Distractions (Gray Fisher #3)
Adrenaline had powered him to the station, through the short train journey and the five-minute walk to Reardon House: officially a Metropolitan Police administrative base but also headquarters of the Special Investigations Unit. Rob had arrived before him and loitered impatiently while Gray exchanged his shaky signature for a visitor's pass. The comedown had hit as they stepped into the lift.
Half an hour on, the nausea had dwindled to the occasional stomach cramp and dull ache behind his eyes; Gray was well into the exhaustion stage. He hadn't called Will yet to pull out of their plans for the evening, and he didn't want to, but it was looking increasingly like he had no choice.
If there was one point he could make in DCI Chris Tant's favour, it was that she made no secret of where her loyalties lay. Suffice to say, they were not with the SIU, which, given she was acting head, was problematic at best. She flipped through the printouts of cached text chat between Lucas and 'Tempest', lingering for less than a second on each before she slid them back into the folder and clapped it shut, pushing it across her desk - Dom's desk. She sat back, contemplating Rob then Gray over the top of her glasses.
"There's nothing we can do."
"Ma'am - " Rob began, but Gray jumped in.
"We can't confirm this Tempest is Folden - "
"It's him," Rob said with dead certainty.
"I only have your word for that, Mr. Simpson-Stone."
"With respect - " Gray said, and this time she cut him off.
"Save your breath, Mr. Fisher. I know what you're going to say." She took off her glasses, chewing the earpiece as she studied Rob at length. He was in Gray's peripheral vision, but he'd be holding Tant's gaze, attentive, deferent, reading her intent. Finally, she put down her glasses. "Let's assume, for now, you're right that it's Folden. He's using a VPN, and we have no means to trace him. He could be anywhere in the world."
"Or he could be in a house across the street from Rob's son," Gray argued.
"The Clifton residence is Thames Valley."
"The SIU has national jurisdiction."
"Under the current structure, the SIU is restricted to MPD operations." She ploughed on with her point, flattening potential opposition. "The Cliftons' internet is a protected connection. It's unlikely anyone could pinpoint Lucas's location from that alone."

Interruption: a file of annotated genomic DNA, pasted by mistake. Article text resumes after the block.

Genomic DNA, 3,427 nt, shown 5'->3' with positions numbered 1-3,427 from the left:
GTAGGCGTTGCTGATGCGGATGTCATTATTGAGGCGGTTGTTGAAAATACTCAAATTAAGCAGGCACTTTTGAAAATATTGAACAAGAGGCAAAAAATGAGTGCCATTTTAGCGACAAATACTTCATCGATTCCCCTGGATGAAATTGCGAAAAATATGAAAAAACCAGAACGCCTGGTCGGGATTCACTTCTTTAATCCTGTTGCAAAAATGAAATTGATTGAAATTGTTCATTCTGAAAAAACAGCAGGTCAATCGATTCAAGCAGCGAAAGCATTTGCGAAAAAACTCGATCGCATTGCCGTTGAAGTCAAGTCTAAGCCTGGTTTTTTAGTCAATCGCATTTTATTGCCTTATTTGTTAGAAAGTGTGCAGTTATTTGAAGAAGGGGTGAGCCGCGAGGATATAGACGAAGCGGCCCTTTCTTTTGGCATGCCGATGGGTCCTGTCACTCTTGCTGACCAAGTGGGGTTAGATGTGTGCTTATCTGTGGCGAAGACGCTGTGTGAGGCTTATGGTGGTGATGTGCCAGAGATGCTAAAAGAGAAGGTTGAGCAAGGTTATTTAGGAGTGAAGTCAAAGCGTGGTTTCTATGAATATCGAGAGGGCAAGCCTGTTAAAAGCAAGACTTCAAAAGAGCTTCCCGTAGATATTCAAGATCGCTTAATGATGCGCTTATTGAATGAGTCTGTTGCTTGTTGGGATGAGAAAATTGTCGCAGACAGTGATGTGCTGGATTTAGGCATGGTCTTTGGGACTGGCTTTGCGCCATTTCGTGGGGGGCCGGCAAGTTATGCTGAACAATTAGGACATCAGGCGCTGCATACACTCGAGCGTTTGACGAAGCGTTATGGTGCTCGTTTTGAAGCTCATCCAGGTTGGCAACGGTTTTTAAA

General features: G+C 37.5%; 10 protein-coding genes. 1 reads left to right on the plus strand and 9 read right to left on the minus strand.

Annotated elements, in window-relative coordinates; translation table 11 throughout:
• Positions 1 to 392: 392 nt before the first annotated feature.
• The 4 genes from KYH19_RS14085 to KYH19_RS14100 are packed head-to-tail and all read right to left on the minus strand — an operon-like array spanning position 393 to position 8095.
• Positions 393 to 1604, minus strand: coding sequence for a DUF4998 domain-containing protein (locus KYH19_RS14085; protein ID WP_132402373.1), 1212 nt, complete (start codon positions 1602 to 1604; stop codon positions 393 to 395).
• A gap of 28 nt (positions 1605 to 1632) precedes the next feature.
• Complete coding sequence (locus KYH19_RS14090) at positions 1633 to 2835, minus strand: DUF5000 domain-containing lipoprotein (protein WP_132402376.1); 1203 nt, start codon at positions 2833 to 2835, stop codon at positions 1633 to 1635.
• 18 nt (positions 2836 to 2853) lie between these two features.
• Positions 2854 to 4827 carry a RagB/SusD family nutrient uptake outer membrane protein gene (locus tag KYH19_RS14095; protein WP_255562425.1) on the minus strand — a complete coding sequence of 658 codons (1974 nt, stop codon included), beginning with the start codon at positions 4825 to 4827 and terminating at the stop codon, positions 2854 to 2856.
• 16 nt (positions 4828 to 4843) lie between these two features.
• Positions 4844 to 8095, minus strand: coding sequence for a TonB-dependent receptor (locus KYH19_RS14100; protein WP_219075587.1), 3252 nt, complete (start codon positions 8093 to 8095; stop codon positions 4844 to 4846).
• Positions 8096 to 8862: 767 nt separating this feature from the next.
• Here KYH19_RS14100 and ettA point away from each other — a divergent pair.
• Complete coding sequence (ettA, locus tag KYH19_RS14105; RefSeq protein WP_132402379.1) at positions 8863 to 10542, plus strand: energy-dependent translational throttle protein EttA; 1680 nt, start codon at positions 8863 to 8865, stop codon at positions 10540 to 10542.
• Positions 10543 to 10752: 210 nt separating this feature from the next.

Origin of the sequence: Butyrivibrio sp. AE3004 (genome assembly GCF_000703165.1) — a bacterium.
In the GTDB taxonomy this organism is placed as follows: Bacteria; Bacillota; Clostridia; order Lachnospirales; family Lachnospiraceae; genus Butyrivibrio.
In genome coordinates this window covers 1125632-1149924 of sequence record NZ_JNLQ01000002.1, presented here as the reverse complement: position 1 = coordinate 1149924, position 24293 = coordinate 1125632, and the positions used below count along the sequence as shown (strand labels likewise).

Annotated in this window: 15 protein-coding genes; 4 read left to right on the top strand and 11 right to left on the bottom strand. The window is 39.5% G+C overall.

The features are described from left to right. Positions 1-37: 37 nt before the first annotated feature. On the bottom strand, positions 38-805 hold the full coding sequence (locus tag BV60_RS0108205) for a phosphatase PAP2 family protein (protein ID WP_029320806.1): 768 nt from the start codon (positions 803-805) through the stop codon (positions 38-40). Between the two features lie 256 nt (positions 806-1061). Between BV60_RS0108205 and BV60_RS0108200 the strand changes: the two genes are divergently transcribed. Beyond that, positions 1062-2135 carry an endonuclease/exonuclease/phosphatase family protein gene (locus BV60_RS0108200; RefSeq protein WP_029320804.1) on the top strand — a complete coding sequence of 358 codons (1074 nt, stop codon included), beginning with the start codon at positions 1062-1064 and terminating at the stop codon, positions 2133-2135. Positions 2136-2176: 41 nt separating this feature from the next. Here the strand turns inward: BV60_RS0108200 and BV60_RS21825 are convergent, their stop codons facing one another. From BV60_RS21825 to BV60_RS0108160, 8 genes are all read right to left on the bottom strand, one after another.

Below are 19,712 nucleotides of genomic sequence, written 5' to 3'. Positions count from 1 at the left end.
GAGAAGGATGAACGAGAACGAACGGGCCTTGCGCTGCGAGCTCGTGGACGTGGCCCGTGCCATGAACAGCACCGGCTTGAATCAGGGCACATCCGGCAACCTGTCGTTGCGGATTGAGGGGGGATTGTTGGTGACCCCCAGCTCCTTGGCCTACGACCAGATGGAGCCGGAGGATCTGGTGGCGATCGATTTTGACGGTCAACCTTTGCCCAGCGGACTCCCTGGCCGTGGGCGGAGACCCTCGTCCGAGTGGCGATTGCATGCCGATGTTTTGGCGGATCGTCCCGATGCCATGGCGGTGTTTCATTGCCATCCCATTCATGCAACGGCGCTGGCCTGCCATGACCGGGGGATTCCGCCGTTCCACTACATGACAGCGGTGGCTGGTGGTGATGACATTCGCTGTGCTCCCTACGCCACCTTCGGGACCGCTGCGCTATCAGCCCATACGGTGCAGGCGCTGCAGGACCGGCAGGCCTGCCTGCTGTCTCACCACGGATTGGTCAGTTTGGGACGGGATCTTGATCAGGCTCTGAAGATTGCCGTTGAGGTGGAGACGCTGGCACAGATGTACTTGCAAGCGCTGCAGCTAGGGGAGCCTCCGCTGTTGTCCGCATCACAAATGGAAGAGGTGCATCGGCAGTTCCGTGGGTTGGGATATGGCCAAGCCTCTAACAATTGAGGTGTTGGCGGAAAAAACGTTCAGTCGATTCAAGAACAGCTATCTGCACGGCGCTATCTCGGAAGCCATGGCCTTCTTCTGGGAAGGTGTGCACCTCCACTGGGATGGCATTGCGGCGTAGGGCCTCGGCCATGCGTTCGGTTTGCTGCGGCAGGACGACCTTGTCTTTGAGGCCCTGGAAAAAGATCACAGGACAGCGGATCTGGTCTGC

"So that's it?" Too late, Gray realised he'd raised his voice. However angry he was, in police service or out, he could usually keep his temper in check. Tant was a mere pen-pusher, there to ensure the SIU faded out of existence with a poof! rather than a bang, certainly not worth getting het up over.
To her credit, she responded reasonably to Gray's outburst. "I understand how worried you must both be, and I take your son's safety very seriously, Robert."
Rob stiffened at the use of his full first name.
Tant picked up the folder of printouts. "The best I can do is ensure this gets to the right people."
"Thank you, Ma'am," Rob said.
Her eyes flicked to Gray - he looked away, thanking her for nothing - and back to Rob. "If you feel your wife and son need alternative accommodation, I can certainly look into it."
"We've already made arrangements, Ma'am."
"All right, then. Is there anything else?"
"No, thank you."
Gray shook his head and pushed out his chair. "I'll have the Scheiffer report back to you first thing tomorrow."
"Oh? I wasn't aware you were still consulting for us."
"Only accounts ledgers."
"Good to know we're giving you the fun jobs," Tant said drolly. "Well, I have a meeting in - " she glanced at her bare wrist " - damn. I keep forgetting I didn't put my watch on. What time is it?" She was already on her feet and striding across the room.
Gray and Rob both glanced at the clock above the door and made eye contact. "Quarter to five," Gray said.
No acknowledgement from Tant; she opened the door and waved them past. "I'll find someone to escort you back to reception." Before Gray could tell her they'd make their own way down, she called, "Excuse me!" to DS Isobel Barnes, who'd emerged from the storeroom opposite with a box the size of a microwave oven. "See Mr. Fisher and Mr. Simpson-Stone out, please."
"Yes, Ma'am." If Isobel's weary, apathetic tone were purely for effect, it was entirely wasted on her current boss. Tant's door - Dom's door - clicked shut against Gray's back.
Isobel gave a resigned sigh, though there was determination in her eyes. Gray sensed her readiness to escape from the drudgery of the new SIU.
"Can you give me a sec, Sir? I'll just stick this on my desk."
"No rush," Gray assured her with a smile that he hoped hid his devastation at what was happening to his unit. In most respects, the office appeared as it had in the SIU's hay day, with the few officers onsite engaged in admin duties, the difference being that in Gray's time, the rest would have been out in the field whereas those present constituted the entire staff. The SIU was dying before his eyes - right when they needed it most.
"Hmm?" With some effort, he clicked back to reality. "Sorry, Rob. Did you say something?"
"Yeah...I'll tell you later." Rob nodded to indicate Isobel was on her way back, empty-handed. She continued past them, gesturing that they follow her. She, too, looked as if she had something to say but couldn't safely do so in the office. She called the lift and kept her eyes on the doors.
Gray opted for functional small talk. "Are Zoë and Lucas staying put?"
"For the time being," Rob confirmed.
"How did Zoë take it?"
"Not well, and I had to log Lu out of his Xbox account - told him to stay off it until further notice. I'm not very popular just now."